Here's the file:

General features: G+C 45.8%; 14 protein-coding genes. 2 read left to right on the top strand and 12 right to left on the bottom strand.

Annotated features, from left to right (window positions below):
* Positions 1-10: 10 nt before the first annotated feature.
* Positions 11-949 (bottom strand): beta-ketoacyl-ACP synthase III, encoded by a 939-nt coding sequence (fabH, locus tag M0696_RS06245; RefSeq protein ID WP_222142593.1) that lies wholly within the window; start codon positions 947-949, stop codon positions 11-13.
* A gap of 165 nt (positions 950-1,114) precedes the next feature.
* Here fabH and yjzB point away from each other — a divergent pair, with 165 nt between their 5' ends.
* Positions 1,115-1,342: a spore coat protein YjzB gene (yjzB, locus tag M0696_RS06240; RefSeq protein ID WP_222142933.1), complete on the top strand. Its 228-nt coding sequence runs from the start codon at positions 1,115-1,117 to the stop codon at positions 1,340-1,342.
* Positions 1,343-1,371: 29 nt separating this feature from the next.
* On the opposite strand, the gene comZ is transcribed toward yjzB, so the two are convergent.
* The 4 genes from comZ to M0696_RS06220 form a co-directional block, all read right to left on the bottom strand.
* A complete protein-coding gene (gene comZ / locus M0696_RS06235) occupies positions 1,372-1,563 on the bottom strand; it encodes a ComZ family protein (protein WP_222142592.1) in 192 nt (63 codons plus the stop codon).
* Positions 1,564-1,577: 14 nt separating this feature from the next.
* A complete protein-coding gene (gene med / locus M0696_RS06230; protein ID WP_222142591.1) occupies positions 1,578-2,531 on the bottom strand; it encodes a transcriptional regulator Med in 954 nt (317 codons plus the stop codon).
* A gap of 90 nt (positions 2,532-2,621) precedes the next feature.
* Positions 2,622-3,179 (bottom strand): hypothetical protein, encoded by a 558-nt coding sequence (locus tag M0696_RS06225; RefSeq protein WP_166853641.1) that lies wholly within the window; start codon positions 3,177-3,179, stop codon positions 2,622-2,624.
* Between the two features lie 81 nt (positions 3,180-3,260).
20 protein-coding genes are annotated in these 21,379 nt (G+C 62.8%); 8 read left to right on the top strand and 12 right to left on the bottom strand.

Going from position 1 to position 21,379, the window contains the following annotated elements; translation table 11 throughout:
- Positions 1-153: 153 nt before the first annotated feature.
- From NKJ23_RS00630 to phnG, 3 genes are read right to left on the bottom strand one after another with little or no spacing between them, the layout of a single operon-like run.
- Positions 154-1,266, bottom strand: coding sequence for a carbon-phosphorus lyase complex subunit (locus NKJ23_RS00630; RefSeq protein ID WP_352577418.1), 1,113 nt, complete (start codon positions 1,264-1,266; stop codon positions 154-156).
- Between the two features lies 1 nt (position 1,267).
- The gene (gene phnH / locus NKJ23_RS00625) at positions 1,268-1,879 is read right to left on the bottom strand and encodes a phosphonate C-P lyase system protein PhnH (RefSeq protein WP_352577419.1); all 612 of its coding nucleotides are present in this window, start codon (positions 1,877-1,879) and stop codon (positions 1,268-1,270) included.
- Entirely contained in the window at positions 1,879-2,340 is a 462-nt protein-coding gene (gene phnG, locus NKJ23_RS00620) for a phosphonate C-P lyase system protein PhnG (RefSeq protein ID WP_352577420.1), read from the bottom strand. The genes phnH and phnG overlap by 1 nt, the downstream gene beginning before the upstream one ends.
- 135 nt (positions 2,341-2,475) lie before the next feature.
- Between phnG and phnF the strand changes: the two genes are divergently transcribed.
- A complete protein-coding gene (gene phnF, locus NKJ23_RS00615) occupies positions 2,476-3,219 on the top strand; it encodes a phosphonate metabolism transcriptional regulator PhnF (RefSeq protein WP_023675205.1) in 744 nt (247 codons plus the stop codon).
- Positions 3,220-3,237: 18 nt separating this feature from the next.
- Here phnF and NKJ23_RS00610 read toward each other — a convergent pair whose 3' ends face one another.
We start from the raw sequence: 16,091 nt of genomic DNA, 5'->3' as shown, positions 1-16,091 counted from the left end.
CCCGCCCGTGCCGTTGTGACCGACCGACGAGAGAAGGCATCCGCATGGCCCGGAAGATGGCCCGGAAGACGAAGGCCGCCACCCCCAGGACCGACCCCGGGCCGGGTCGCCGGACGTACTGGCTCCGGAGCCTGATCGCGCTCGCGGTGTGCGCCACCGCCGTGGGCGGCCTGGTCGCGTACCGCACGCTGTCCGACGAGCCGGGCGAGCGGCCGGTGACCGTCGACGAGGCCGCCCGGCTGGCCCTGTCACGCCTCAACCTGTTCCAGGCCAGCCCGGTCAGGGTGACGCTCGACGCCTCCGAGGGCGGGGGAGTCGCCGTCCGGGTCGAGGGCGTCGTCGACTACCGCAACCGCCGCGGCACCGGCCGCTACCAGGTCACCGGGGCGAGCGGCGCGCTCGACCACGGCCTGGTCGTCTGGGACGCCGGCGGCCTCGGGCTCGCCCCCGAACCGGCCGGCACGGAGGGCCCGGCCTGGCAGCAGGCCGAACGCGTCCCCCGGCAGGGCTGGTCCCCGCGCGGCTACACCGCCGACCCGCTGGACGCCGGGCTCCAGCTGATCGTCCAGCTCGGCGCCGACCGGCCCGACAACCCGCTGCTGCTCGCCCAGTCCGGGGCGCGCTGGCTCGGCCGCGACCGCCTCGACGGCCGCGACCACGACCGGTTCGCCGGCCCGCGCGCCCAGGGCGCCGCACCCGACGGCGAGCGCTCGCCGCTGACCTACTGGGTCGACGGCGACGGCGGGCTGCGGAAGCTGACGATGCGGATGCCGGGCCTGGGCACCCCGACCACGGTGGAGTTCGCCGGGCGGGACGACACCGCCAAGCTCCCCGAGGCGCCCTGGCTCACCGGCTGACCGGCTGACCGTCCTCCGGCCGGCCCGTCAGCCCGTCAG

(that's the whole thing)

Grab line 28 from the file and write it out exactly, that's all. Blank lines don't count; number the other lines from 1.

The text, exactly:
- Positions 3,220-3,237: 18 nt separating this feature from the next.